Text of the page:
Download At America's Gates: Chinese Immigration during the Exclusion by Erika Lee PDF

By Erika Lee

With the chinese language Exclusion Act of 1882, chinese language employees turned the 1st team in American background to be excluded from the U.S. at the foundation in their race and sophistication. This landmark legislation replaced the process U.S. immigration historical past, yet we all know little approximately its results for the chinese language in the USA or for the U.S. as a country of immigrants.

At America's Gates is the 1st publication dedicated totally to either chinese language immigrants and the yankee immigration officers who sought to maintain them out. Erika Lee explores how chinese language exclusion legislation not just reworked chinese language American lives, immigration styles, identities, and households but in addition recast the USA right into a ''gatekeeping nation.'' Immigrant identity, border enforcement, surveillance, and deportation guidelines have been prolonged some distance past any controls that had existed within the usa earlier than.

Drawing on a wealthy trove of ancient sources--including lately published immigration files, oral histories, interviews, and letters--Lee brings alive the forgotten trips, secrets and techniques, hardships, and triumphs of chinese language immigrants. Her well timed publication exposes the legacy of chinese language exclusion in present American immigration keep an eye on and race family members.

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Additional resources for At America's Gates: Chinese Immigration during the Exclusion Era, 1882-1943

Sample text

62 Other nativists in California expressed fears of the degraded immigrants entering the country from both Asia and Europe. 64 On the other hand, western nativists continued the West’s campaign to preserve a ‘‘white man’s frontier’’ by emphasizing the differences between Europeans and Asians and by privileging whiteness at the expense of people of color. 65 Denis Kearney, leader of the anti-Chinese Workingmen’s Party, was an Irish immigrant. James D. Phelan, leader of the anti-Japanese movement, was Irish American.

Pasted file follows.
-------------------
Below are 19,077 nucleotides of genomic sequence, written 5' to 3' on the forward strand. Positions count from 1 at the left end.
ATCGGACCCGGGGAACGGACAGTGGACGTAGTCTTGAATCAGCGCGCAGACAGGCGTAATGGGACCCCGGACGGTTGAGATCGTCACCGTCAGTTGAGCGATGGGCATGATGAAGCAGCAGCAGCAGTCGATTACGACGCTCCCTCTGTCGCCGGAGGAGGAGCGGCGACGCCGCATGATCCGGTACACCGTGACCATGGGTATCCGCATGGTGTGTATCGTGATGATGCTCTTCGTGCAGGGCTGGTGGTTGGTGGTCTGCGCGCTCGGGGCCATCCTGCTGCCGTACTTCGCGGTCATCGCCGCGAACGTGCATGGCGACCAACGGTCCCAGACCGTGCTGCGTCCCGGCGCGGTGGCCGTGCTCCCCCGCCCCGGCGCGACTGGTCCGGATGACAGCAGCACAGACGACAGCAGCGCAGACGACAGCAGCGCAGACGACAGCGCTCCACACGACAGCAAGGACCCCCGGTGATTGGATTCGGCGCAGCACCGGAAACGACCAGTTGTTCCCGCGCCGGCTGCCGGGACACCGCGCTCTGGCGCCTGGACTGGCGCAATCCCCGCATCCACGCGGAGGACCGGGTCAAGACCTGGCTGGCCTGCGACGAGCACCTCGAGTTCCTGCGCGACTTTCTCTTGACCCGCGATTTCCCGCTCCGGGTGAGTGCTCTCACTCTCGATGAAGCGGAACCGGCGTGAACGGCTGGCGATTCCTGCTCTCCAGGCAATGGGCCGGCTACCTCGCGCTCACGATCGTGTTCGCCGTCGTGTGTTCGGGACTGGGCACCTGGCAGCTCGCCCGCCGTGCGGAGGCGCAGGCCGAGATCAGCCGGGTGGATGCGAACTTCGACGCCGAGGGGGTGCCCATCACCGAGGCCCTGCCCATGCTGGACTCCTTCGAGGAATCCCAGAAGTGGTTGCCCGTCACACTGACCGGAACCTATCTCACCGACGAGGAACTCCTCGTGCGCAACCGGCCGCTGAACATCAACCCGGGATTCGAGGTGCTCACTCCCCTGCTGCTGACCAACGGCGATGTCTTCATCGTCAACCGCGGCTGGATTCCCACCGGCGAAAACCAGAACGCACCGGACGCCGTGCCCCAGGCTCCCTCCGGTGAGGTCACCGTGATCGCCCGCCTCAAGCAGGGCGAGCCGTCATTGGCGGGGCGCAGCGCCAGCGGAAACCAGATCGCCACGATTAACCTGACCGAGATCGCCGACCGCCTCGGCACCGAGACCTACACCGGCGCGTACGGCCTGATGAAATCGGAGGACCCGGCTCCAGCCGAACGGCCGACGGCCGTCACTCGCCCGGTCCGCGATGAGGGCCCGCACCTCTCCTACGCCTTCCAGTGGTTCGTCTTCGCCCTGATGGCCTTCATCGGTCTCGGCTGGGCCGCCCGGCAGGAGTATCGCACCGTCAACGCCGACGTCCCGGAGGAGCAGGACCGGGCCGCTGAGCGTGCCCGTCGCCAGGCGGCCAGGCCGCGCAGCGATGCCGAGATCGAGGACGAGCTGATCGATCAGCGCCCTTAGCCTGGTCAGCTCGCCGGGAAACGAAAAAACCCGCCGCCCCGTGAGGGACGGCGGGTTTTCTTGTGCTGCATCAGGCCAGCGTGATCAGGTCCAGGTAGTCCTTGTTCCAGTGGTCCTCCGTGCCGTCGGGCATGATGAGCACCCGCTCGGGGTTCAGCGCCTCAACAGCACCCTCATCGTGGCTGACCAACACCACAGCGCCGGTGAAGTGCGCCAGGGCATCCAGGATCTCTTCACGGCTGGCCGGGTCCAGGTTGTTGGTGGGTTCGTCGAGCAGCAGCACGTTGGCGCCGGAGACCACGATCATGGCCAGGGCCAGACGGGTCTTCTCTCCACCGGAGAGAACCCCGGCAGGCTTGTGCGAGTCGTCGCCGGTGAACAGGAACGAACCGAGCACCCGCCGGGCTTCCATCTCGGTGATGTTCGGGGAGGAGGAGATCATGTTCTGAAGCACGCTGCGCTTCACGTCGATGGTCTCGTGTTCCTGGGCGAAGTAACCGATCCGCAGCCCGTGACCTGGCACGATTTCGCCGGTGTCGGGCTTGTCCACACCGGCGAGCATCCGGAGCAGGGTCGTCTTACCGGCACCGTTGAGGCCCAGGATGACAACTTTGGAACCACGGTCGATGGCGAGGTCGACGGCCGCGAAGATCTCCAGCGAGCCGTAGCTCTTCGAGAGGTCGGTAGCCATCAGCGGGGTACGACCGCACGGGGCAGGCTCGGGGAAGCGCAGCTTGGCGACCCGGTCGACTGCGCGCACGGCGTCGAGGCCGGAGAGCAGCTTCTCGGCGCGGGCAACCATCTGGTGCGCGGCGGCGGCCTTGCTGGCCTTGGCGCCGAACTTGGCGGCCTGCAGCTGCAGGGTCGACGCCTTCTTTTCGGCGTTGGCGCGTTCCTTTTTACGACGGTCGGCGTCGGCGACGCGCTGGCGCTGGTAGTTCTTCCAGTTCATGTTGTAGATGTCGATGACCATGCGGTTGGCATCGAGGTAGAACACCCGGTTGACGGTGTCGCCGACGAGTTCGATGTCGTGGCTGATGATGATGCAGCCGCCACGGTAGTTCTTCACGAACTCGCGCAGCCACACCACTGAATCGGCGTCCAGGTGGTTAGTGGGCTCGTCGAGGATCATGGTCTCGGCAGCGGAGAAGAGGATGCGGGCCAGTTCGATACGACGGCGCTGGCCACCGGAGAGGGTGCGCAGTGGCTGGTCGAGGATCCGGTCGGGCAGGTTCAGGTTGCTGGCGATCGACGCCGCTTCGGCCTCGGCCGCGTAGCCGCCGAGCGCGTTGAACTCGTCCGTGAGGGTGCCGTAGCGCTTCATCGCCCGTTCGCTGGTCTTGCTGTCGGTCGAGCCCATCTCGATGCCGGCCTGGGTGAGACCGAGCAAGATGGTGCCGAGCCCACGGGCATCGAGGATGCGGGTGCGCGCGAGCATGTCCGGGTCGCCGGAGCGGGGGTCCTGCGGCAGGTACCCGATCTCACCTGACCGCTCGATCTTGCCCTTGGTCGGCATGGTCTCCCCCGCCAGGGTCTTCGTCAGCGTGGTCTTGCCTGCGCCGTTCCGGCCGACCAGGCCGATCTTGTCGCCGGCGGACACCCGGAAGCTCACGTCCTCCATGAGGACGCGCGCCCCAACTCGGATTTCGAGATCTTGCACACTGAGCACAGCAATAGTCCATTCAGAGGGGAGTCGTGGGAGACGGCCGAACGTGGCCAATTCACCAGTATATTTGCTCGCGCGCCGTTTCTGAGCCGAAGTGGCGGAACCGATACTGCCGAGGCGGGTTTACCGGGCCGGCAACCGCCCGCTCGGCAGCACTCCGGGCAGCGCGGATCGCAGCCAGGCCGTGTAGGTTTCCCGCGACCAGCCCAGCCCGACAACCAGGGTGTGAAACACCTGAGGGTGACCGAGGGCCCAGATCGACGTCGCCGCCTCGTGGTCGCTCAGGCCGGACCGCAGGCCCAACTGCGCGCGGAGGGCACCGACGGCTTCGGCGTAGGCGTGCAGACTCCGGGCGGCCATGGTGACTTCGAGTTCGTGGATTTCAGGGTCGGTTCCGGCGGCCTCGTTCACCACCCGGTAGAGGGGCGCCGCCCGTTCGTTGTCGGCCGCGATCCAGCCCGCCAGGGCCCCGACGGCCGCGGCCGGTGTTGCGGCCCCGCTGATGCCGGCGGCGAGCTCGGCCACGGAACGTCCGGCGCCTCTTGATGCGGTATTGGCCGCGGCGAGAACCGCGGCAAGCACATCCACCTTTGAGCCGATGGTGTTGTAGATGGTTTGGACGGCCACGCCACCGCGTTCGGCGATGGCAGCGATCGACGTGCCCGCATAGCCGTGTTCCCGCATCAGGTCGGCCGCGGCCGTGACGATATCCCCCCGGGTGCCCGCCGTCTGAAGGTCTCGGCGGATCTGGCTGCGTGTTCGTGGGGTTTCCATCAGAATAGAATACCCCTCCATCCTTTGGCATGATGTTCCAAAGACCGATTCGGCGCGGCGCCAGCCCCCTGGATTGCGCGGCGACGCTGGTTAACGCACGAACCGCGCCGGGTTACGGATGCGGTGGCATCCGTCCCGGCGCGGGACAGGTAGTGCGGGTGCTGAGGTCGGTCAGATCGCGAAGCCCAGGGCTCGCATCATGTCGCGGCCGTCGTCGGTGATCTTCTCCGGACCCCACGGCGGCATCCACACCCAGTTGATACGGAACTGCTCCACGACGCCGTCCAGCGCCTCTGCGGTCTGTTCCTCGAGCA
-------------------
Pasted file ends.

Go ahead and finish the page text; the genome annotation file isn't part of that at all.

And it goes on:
S. , on September , , new calls to establish tighter gatekeeping measures have also received much media attention and broad public support. Although journalists, policy makers, and academics use the gatekeeping metaphor widely, there has been little serious inquiry into how the United States first came to define itself as a gatekeeping nation or what that definition has actually meant for both immigrants and the nation. While much has been written explaining how changing patterns of American nativism have led to the restriction ::  and exclusion of immigrants, we know very little about the consequences of immigration laws themselves.

By March of , midwestern congressman Edward K. Valentine (R-Nebraska) had articulated western exclusionists’ message perfectly. ’’ 30 With the passage of the Chinese Exclusion Act in , the federal government rode to the rescue of the West once again. The exclusion of Chinese became yet one more chapter in the region’s consolidation of white supremacy, but with enduring, national consequences. The Example of Chinese Exclusion: Race and Racialization One of the most significant consequences of Chinese exclusion was that it provided a powerful framework to be used to racialize other threatening, excludable, and undesirable aliens.

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